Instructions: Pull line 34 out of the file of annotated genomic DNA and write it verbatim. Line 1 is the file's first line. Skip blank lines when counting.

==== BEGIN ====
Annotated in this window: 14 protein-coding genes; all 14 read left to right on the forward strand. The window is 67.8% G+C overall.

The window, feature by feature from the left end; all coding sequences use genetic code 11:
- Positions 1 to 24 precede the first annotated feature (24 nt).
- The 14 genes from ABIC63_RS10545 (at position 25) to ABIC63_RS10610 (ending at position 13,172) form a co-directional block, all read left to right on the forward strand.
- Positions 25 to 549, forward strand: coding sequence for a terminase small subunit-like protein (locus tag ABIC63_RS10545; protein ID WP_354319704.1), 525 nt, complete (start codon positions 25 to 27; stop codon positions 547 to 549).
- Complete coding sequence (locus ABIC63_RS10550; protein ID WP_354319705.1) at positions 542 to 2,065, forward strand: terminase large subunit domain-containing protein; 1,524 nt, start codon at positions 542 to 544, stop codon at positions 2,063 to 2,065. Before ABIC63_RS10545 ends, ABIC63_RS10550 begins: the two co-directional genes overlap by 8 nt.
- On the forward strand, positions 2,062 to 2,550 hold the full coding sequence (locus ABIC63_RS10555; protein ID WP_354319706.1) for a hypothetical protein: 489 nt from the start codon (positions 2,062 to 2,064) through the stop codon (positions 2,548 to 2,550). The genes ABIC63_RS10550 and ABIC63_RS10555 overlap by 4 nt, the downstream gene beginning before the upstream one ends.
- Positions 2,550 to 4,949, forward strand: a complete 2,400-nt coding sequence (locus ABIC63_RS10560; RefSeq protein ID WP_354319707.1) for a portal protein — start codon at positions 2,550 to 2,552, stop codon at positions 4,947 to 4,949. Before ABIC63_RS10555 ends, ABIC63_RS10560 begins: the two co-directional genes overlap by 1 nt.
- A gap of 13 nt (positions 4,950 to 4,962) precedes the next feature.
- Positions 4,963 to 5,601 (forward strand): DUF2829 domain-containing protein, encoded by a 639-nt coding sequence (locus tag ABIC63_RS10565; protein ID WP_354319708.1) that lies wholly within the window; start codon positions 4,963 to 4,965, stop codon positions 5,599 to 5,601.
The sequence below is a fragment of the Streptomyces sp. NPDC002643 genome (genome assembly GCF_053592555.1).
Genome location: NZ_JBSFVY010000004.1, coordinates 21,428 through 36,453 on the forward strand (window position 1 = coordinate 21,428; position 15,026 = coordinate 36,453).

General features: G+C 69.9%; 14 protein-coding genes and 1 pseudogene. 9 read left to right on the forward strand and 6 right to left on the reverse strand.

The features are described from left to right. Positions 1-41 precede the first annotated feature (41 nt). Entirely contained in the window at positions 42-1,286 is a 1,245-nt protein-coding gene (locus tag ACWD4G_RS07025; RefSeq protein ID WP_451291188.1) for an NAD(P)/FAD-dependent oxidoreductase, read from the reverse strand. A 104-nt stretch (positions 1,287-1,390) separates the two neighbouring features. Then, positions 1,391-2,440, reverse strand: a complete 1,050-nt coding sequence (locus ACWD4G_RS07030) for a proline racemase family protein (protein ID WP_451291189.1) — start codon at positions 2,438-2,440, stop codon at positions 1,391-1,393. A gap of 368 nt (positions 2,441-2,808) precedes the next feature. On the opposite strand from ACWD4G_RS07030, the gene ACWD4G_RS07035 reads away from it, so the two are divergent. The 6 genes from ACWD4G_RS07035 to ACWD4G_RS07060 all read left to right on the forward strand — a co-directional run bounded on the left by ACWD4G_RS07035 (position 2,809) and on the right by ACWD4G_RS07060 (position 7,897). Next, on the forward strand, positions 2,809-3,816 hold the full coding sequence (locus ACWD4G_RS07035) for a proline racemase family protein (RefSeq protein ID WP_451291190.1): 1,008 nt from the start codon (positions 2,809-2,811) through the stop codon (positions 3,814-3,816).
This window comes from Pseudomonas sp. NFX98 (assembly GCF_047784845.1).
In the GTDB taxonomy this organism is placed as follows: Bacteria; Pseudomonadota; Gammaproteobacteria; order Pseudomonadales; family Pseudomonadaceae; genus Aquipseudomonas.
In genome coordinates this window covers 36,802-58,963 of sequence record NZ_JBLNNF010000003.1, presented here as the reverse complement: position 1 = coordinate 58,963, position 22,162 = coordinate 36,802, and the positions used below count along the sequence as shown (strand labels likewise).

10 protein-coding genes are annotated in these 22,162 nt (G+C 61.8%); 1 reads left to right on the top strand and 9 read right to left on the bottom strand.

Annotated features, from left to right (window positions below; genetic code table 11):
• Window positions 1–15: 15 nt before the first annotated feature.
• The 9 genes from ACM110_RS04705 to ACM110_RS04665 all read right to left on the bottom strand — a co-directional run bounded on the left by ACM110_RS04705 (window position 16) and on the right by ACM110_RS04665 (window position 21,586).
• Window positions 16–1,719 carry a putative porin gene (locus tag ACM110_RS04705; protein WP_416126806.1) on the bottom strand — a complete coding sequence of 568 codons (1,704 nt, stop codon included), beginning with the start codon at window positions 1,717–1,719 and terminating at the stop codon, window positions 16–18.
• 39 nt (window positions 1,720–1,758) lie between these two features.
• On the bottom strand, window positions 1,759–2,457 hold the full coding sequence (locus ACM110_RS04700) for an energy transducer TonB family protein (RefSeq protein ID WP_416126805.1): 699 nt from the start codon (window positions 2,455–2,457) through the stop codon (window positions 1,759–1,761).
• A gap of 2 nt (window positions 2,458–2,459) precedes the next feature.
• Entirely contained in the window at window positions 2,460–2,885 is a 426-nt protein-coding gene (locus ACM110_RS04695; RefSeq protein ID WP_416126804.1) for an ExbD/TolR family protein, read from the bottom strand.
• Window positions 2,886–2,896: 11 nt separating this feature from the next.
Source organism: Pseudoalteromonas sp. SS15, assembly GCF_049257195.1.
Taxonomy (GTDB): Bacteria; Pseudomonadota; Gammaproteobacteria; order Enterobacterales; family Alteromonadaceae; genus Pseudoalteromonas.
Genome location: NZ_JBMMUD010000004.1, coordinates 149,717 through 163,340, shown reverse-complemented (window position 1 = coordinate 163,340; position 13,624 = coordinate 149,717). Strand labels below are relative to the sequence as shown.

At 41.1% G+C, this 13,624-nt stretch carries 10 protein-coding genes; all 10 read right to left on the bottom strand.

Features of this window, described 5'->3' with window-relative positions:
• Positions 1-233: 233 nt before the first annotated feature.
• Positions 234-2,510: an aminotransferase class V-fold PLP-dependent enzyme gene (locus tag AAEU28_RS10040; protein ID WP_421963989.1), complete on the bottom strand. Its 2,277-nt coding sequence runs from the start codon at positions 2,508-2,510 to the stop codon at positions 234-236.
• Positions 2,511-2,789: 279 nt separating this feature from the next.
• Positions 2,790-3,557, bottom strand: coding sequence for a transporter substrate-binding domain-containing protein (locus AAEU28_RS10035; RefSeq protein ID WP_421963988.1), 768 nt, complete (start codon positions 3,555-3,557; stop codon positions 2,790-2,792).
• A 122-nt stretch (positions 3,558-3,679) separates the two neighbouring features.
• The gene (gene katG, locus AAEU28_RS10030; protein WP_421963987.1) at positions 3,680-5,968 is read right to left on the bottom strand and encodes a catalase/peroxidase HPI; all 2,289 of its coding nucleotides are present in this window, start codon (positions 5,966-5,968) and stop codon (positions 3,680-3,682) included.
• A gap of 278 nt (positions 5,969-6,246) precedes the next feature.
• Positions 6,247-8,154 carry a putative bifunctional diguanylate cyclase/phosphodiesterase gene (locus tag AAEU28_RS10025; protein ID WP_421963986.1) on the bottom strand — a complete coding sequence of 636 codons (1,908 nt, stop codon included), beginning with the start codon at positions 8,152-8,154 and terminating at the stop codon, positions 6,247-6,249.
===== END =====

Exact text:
• Positions 234-2,510: an aminotransferase class V-fold PLP-dependent enzyme gene (locus tag AAEU28_RS10040; protein ID WP_421963989.1), complete on the bottom strand. Its 2,277-nt coding sequence runs from the start codon at positions 2,508-2,510 to the stop codon at positions 234-236.